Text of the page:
By Tom Morris
A JAMAICAN teacher who won a race discrimination case against Bristol City Council has settled the matter out of court.
After the event in February 2009, Mrs Eriksson told him: “This is not how we do it in British schools.”
To his disbelief Mr Lindsay, who separated the two pupils, aged eight and nine, by grabbing their collars, was charged with assault.
Despite working happily at more than 50 council-run schools Mr Lindsay, 39, of Westbury-on-Trym, found his life and reputation in tatters.
He was banned from working in council-run schools, lost his slot on Bristol urban radio station Ujima 98 FM, lost his place working on St Paul’s Carnival and was dismissed from the board of a nursery school.
He was subsequently cleared of assault at Bristol Magistrates’ Court and later won an employment tribunal against Bristol City Council for race discrimination.
He successfully argued the council failed to properly investigate his claim of racial harassment by Mrs Eriksson.
Now he has settled out of court for an undisclosed fee, written apologies and a review of council procedures.
“It was never about the money,” Mr Lindsay said.
“It would not have mattered if I had got no money at all – it was bigger than that.
“I had recognised a massive failure in the system and it needed to be addressed.
“This was not just for me. I hope what I have done means it won’t happen to anybody else.
“The changes and the apologies are more important to me and my family than anything. We are about principle and morality – not money.”
Following an internal and independent investigation at the council, recommendations were made as follows:
● All schools should have an up to date Race Equality Policy and train staff in the application of the policy.
● Where schools engage visiting specialists to work with children there should be adequate supervision by school staff at all times.
● Any allegations against adults should be dealt with in accordance with guidance set out in Safeguarding Recruitment in Education.
● All senior managers at the council were to be trained in equality and diversity.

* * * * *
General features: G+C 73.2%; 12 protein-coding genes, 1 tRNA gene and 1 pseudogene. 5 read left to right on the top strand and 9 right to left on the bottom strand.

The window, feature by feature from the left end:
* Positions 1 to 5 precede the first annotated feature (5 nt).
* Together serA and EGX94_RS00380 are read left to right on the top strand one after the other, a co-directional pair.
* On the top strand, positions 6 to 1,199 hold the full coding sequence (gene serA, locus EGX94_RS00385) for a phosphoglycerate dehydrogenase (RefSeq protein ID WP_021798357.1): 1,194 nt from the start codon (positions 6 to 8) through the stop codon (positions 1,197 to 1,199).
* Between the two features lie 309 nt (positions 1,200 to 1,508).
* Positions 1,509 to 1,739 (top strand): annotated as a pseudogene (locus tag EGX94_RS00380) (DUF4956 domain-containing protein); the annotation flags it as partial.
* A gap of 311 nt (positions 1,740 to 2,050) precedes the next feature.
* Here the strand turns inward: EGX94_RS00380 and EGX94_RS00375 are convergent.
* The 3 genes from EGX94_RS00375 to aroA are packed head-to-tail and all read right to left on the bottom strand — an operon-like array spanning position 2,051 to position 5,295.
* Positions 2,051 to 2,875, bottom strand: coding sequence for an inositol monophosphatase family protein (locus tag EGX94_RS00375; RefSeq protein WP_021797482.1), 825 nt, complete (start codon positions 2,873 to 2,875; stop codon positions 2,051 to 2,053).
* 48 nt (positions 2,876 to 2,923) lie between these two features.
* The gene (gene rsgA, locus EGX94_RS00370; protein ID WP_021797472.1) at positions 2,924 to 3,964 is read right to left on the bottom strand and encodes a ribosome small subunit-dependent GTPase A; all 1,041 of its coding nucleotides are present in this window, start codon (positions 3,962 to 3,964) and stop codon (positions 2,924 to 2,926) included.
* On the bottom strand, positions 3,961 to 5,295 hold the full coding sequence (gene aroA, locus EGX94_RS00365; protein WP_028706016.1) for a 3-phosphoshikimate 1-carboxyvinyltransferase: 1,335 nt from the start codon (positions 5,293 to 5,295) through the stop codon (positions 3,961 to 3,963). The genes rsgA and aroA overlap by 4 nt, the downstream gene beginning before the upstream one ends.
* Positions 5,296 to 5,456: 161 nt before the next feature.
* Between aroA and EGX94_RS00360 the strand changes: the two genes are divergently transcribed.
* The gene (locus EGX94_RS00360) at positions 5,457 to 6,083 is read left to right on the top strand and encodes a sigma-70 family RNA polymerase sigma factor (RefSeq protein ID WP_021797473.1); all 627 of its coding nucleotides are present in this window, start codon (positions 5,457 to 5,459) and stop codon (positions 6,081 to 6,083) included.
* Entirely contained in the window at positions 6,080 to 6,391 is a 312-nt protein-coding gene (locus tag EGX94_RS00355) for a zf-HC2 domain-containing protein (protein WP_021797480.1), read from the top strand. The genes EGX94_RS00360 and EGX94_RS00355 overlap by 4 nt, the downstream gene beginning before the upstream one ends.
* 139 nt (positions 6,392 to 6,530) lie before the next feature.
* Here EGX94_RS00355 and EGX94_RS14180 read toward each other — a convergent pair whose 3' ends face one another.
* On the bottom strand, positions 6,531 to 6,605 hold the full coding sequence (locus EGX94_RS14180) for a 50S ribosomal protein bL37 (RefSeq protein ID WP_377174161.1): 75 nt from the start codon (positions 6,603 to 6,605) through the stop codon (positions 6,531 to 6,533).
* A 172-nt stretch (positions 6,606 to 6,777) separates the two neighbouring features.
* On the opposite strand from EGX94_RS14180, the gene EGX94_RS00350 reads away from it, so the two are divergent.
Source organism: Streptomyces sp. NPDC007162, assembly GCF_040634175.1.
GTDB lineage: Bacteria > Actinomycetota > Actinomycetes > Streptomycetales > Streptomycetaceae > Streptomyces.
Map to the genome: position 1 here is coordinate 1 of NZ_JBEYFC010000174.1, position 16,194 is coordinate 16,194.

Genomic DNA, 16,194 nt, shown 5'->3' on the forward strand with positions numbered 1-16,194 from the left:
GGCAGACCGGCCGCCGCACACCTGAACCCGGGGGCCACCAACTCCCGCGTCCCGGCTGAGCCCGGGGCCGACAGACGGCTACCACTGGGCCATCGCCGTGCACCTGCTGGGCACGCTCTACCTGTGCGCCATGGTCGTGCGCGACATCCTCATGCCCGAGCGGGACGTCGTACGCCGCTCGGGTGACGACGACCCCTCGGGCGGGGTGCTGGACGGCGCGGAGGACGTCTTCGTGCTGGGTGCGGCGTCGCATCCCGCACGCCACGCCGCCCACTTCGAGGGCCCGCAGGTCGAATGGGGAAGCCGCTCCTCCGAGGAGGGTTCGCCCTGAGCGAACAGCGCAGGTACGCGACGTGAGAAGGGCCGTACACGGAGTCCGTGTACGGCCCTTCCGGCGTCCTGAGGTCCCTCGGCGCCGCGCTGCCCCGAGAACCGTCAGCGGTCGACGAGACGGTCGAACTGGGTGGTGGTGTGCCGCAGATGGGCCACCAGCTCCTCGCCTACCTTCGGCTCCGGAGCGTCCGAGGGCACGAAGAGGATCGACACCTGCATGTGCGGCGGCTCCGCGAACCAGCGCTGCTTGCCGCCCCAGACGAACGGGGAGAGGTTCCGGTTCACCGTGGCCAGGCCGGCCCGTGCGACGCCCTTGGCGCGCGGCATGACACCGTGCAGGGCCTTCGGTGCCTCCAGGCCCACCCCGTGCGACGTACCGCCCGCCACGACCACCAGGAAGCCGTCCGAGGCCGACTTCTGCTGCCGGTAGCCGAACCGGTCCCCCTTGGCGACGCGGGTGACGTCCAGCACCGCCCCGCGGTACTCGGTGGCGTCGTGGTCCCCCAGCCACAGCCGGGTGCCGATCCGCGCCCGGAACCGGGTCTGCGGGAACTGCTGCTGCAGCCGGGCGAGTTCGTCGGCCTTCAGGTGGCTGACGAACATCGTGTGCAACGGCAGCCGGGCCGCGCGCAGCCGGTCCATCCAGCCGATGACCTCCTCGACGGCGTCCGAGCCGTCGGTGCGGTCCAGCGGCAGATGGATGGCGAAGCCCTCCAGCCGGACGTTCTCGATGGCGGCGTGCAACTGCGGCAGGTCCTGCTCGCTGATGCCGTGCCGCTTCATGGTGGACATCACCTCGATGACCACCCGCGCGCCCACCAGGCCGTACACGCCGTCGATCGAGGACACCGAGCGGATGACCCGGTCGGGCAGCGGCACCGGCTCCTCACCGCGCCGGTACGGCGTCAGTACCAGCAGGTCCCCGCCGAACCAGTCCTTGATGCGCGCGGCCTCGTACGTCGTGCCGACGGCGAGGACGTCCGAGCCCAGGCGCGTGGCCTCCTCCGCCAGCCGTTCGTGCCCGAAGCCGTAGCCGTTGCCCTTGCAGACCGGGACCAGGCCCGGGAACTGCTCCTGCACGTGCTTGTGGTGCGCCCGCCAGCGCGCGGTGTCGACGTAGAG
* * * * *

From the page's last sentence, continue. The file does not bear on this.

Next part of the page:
Despite being cleared, Mr Lindsay says he can no longer live and work in Bristol – a city he loved, and has moved to London to rebuild his life.
And a recent trip to Abu Dhabi to teach children dance has given him some hope.
“Life is not the same and it will never be the same,” Mr Lindsay said.
“In reality I am still the victim of the situation and will never teach or live in Bristol.
“The dates of my arrest and court cases come round each year and remind me of that terrible time.
“I had been going in and teaching dance at Millpond Primary since 2002 and had wonderful plans but they were taken away from me.
“I went to Abu Dhabi with the World of Music Arts and Dance (Womad) and felt like a phoenix rising from the flames which has given me hope.
“Now for me a line has been drawn in the sand. I need to try and get on with my life but thank all of those who supported me through the trials.”
A spokeswoman for Bristol City Council said: “We recognise that this case raised very serious issues. An officer has been assigned to ensure an action plan was drawn up and is implemented.
“This includes ongoing diversity training for senior managers, which is now under way. The council plans to commission an independent review of progress, and the effectiveness of action taken, later this year.”